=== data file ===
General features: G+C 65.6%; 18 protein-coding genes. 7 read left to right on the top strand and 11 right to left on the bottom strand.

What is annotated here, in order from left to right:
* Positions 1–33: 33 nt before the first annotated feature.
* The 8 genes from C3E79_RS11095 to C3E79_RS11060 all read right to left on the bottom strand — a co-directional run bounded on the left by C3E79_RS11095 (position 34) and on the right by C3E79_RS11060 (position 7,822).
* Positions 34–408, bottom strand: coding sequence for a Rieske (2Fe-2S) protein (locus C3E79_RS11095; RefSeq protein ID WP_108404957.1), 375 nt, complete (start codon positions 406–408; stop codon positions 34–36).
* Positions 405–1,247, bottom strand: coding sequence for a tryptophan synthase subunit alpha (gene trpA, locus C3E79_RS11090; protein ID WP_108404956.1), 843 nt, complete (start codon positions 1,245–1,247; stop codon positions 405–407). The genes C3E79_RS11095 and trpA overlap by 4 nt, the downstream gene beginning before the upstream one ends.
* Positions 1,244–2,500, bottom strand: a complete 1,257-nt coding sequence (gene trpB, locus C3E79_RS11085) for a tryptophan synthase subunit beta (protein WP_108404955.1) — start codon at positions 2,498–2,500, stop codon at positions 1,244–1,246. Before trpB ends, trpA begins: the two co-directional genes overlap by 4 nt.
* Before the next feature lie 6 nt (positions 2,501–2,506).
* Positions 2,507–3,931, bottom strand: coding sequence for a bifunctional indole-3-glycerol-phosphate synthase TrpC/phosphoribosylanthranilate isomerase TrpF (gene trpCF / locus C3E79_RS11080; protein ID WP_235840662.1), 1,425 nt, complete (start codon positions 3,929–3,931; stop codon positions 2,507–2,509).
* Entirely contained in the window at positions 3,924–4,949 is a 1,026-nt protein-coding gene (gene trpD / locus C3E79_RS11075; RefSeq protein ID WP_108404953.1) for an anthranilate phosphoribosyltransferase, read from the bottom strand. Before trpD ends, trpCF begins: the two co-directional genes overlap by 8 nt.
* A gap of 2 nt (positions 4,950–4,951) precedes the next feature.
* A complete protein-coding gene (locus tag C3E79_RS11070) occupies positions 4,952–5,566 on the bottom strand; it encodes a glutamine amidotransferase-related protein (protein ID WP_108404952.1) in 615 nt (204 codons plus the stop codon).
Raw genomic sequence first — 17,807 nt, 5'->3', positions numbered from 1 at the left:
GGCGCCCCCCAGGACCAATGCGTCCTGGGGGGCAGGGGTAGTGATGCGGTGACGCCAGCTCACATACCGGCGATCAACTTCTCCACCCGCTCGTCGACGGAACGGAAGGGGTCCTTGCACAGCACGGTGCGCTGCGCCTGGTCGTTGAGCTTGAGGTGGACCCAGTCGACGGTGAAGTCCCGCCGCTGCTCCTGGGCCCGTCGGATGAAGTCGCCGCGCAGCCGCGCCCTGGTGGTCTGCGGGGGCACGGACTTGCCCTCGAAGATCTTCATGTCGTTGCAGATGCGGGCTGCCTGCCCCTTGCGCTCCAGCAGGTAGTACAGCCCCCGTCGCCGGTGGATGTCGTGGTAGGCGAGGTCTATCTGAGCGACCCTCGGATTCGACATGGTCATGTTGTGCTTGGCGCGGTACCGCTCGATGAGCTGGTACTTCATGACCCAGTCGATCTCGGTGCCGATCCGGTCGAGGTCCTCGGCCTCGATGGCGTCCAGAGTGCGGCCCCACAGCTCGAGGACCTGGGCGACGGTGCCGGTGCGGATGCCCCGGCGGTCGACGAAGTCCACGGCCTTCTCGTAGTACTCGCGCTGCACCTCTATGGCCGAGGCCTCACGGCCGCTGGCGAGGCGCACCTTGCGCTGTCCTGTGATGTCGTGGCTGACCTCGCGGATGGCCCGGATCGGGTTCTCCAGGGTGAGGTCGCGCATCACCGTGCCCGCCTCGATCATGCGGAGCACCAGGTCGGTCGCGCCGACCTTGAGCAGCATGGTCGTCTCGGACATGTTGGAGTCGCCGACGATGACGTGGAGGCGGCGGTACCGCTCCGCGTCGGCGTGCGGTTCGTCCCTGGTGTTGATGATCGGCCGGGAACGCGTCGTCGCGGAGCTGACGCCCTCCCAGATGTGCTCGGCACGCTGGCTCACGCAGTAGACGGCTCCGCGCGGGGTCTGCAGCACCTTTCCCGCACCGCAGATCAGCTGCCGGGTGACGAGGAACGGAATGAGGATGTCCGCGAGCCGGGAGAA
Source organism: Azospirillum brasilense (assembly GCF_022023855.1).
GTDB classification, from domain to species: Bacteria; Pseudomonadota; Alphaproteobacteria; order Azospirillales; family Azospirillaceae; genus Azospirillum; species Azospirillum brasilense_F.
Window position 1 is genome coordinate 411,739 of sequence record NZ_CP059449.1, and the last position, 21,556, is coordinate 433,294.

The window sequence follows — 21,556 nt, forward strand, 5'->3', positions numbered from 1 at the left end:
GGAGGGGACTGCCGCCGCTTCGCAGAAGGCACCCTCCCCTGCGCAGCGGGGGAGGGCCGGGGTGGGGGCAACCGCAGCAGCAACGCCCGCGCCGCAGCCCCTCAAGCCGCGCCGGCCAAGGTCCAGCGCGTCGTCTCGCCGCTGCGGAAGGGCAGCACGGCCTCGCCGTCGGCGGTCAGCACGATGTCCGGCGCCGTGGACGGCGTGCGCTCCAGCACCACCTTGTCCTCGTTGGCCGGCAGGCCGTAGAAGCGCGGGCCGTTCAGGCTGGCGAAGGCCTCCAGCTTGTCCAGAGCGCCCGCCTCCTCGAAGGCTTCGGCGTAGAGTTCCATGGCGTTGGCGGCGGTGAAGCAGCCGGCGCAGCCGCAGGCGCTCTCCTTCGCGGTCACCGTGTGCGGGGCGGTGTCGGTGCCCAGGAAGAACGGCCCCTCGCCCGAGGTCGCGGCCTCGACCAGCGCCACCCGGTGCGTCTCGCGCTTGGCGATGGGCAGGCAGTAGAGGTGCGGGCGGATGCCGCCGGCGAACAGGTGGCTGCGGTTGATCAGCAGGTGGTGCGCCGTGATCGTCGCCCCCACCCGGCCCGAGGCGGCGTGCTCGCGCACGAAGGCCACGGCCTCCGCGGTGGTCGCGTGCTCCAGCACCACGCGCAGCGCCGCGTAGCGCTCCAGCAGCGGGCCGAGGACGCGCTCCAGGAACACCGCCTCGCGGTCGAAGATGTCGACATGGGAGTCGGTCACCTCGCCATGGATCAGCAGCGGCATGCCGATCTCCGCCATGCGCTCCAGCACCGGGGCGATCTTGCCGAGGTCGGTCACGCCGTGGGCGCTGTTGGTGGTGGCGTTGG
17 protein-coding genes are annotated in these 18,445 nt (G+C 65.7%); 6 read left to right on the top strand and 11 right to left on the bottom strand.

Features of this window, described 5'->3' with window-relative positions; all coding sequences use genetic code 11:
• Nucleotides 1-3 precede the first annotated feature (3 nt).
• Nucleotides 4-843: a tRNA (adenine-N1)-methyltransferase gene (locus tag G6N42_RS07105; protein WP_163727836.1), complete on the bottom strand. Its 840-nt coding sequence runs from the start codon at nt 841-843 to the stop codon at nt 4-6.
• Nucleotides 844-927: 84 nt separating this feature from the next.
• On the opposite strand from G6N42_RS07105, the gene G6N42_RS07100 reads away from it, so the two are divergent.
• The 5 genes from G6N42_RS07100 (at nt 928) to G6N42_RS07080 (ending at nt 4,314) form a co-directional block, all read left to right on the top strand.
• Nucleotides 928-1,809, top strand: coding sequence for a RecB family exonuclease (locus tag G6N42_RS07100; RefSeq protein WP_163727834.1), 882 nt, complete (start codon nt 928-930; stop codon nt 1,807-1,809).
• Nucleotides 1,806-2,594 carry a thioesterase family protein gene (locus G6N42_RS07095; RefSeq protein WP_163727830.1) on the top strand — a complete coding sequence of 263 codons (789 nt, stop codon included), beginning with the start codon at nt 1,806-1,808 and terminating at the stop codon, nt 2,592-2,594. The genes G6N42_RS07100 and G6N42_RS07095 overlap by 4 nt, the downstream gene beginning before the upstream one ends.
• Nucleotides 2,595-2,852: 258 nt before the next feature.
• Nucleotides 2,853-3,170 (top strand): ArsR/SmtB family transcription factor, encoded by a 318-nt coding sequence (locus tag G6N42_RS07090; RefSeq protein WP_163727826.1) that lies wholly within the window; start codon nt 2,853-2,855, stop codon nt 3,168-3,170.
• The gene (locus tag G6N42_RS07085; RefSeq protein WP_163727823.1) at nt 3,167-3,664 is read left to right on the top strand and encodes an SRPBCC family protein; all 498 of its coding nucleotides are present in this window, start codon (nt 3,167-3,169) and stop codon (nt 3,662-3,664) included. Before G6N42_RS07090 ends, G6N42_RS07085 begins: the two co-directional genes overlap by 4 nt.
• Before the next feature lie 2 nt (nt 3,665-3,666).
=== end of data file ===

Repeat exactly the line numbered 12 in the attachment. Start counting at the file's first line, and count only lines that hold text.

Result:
* A complete protein-coding gene (locus tag C3E79_RS11070) occupies positions 4,952–5,566 on the bottom strand; it encodes a glutamine amidotransferase-related protein (protein ID WP_108404952.1) in 615 nt (204 codons plus the stop codon).